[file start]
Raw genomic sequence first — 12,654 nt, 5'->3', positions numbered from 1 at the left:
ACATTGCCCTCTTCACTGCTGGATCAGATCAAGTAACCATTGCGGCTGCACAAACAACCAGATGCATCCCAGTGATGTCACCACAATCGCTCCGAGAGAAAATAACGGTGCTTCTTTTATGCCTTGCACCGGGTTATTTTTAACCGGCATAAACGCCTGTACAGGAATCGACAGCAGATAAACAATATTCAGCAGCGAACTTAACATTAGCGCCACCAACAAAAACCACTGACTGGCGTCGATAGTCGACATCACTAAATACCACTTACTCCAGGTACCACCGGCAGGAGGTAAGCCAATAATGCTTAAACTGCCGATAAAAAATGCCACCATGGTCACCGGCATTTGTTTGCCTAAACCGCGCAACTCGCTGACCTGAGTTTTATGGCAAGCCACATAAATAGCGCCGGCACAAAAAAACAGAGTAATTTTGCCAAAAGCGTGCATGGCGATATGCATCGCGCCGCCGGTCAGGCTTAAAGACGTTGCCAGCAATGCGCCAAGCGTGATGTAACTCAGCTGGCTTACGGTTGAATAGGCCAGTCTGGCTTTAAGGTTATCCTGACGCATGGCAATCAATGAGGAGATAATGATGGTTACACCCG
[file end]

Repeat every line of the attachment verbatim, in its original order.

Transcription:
Raw genomic sequence first — 12,654 nt, 5'->3', positions numbered from 1 at the left:
ACATTGCCCTCTTCACTGCTGGATCAGATCAAGTAACCATTGCGGCTGCACAAACAACCAGATGCATCCCAGTGATGTCACCACAATCGCTCCGAGAGAAAATAACGGTGCTTCTTTTATGCCTTGCACCGGGTTATTTTTAACCGGCATAAACGCCTGTACAGGAATCGACAGCAGATAAACAATATTCAGCAGCGAACTTAACATTAGCGCCACCAACAAAAACCACTGACTGGCGTCGATAGTCGACATCACTAAATACCACTTACTCCAGGTACCACCGGCAGGAGGTAAGCCAATAATGCTTAAACTGCCGATAAAAAATGCCACCATGGTCACCGGCATTTGTTTGCCTAAACCGCGCAACTCGCTGACCTGAGTTTTATGGCAAGCCACATAAATAGCGCCGGCACAAAAAAACAGAGTAATTTTGCCAAAAGCGTGCATGGCGATATGCATCGCGCCGCCGGTCAGGCTTAAAGACGTTGCCAGCAATGCGCCAAGCGTGATGTAACTCAGCTGGCTTACGGTTGAATAGGCCAGTCTGGCTTTAAGGTTATCCTGACGCATGGCAATCAATGAGGAGATAATGATGGTTACACCCG